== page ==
You turn your pain into a reason for Unicum, and your tiredness into a reason for redbull, and you get back out there. Rallying became a fine art at Sziget - We would have to all do it on a regular basis to keep the party going. And we did.
None of the crap could stop us enjoying the Prodigy, none of it could prevent us being at the Klaxons, keep us from being down the front for Manic Street Preachers, or silence us singing along to Bastille.
The people of Sziget are incredible - They're doing everything you are. Sometimes they make it look easy, too. I still don't know how some people did it.
Importantly, everyone is super friendly. We had Jesse, the EDM-loving American guy camping near us. Bardaway, the dutch lightweight who's girlfriend was surprisingly forgiving of us wiping him out with a few shots of Unicum. Eefa the Australian who painted my face on the final night before we all waved our glowsticks to Calvin Harris' Finale Party. And so many more. Everyone we met was awesome.
On our final night, Josh took his stash of over 50 Unicum tokens to the stand to be redeemed. Each item costs about 4 tokens, so he got quite a lot of stuff. He stood on the bench and threw free items into the crowd, and the reaction was brilliant. These were all our friends now. All in this together.
If you ever go to Sziget, make sure you say hi to your neighbours.
With the festival over, you'll need some way of dealing with the fact that you've just been ruining yourself for a whole week solid.
For us, that was spending an extra day in Budapest. We saw some sights (Incredible architecture), ate some goulash (of course) and enjoyed our hotel's pool and hot tub.
You simply must factor in a significant recovery time. It's several days later now and I still feel like crap - If we hadn't had the extra day before our flight... Well, who knows what would've happened. It wouldn't have been a good day.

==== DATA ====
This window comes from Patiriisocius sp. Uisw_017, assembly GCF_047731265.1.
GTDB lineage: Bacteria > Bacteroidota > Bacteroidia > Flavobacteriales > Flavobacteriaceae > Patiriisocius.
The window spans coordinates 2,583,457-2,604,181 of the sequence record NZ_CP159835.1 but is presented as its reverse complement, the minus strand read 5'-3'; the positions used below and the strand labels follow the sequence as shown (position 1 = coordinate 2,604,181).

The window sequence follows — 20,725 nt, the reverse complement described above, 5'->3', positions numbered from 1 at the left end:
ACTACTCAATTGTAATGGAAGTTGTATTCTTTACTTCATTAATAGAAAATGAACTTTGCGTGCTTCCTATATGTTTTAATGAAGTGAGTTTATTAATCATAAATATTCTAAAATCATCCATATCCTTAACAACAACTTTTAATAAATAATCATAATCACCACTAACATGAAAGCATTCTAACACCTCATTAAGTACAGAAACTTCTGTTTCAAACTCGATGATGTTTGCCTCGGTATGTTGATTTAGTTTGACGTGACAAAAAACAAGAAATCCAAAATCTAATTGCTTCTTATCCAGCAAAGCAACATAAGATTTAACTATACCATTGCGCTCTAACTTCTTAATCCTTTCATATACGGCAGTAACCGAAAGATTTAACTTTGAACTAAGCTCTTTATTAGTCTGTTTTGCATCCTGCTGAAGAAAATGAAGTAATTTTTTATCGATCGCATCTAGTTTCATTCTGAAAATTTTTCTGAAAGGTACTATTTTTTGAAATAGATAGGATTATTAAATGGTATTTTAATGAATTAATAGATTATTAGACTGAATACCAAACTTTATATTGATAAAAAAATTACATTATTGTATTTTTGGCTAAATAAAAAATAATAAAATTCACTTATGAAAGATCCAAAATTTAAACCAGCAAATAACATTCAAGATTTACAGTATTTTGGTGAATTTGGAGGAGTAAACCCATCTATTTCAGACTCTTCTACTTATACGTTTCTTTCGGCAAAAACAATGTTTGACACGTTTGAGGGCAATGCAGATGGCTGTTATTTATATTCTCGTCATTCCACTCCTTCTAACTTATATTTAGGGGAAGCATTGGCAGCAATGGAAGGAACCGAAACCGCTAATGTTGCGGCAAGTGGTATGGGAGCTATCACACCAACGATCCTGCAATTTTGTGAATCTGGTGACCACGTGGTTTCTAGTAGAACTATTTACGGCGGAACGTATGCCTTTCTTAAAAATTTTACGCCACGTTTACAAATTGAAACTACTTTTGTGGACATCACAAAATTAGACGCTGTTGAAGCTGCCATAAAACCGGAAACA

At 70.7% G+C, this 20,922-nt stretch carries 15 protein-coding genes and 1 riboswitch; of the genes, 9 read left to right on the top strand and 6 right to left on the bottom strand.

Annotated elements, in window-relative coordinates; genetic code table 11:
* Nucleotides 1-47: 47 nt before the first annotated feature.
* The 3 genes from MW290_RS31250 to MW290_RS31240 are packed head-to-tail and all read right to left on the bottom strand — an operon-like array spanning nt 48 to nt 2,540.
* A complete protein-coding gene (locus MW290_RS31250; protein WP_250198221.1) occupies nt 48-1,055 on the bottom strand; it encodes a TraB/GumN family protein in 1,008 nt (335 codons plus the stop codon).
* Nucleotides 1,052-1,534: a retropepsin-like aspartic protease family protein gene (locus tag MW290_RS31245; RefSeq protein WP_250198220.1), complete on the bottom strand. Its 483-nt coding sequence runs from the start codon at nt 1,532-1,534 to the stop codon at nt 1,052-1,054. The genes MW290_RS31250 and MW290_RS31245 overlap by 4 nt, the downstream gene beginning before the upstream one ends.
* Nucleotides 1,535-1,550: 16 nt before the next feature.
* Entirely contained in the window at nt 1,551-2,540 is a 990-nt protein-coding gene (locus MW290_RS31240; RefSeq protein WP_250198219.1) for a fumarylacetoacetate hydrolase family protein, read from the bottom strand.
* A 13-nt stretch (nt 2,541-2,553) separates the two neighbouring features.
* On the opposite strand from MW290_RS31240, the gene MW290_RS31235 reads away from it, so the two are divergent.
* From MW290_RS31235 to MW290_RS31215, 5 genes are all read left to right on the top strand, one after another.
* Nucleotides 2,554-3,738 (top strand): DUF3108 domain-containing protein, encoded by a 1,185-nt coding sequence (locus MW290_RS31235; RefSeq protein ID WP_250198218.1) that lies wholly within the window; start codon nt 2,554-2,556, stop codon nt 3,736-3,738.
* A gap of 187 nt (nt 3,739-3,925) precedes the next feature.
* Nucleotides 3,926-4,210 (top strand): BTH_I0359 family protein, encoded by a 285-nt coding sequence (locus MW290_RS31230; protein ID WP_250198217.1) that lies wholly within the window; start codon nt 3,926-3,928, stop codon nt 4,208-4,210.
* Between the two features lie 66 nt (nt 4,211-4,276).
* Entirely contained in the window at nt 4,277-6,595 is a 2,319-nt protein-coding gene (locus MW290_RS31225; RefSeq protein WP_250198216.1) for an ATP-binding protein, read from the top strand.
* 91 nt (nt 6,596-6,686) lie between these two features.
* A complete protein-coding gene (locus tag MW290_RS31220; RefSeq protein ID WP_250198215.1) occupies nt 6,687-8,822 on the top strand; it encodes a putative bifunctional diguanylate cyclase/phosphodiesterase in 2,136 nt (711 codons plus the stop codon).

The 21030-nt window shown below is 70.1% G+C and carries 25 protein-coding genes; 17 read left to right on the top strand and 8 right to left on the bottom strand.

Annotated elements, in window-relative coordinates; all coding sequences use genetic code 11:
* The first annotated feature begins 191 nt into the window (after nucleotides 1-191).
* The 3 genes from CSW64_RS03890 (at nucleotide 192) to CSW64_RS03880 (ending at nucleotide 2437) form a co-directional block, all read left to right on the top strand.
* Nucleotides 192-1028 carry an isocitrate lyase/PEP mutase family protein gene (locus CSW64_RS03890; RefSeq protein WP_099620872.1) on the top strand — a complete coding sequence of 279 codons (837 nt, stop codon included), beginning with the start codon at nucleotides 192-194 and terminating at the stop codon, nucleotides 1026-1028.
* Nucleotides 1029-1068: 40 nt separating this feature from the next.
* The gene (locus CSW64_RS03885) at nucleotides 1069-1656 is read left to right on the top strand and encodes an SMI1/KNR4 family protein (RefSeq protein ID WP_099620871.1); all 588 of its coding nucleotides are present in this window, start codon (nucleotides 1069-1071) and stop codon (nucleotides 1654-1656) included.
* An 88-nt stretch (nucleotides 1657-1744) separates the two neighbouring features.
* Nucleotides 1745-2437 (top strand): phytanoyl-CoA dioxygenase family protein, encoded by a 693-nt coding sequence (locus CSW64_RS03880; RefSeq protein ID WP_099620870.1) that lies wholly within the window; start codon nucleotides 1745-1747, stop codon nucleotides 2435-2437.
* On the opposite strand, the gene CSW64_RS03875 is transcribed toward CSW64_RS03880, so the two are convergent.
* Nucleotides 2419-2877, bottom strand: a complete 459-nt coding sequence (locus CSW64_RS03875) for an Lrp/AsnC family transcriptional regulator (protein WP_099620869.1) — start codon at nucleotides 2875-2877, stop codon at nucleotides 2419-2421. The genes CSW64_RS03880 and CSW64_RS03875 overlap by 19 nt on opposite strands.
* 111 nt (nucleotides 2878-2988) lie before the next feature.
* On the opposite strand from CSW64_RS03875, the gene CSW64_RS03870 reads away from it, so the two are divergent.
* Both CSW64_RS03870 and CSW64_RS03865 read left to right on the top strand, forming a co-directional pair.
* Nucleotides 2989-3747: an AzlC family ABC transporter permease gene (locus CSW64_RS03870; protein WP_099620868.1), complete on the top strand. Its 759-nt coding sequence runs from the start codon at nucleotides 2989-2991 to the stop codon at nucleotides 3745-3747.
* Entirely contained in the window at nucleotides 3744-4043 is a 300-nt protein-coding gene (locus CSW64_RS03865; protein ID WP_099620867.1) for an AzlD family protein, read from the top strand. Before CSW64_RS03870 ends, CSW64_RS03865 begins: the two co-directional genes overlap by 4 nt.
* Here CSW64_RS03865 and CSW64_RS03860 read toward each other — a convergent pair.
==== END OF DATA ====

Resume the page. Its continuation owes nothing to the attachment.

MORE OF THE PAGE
The final thing you need to consider is the Stockholm-Syndrome-esque feelings you will have when you are home.
There are no two ways about it. Sziget will leave you broken, devastated, wishing to never go to a festival again - But in a short amount of time... A day, or two, maybe a week. You'll start to miss it. We miss our ditch. We miss cumbombs, and hearing the Hardwell Remix of Taio Cruz' Hangover every day. The bright lights and lasers, the dutch people, and the comically large pizza slices you buy for like... No money.
Rocking chairs, Langos, bright green ice drinks, the floor in the art zone, pasta in a box, Dreher beer. The list is endless, all of it making you wish you just had a little more time, or that you could return.
After all, that's why this blog exists in the first place. It's an acceptance that no matter how hard Sziget is - It's an experience I will always be grateful for and cherish. I don't know if the stars will align and we'll end up there again, but if they do, or if anyone reading this decides to go, we'll all be a little better prepared for one of the best music festivals in the world.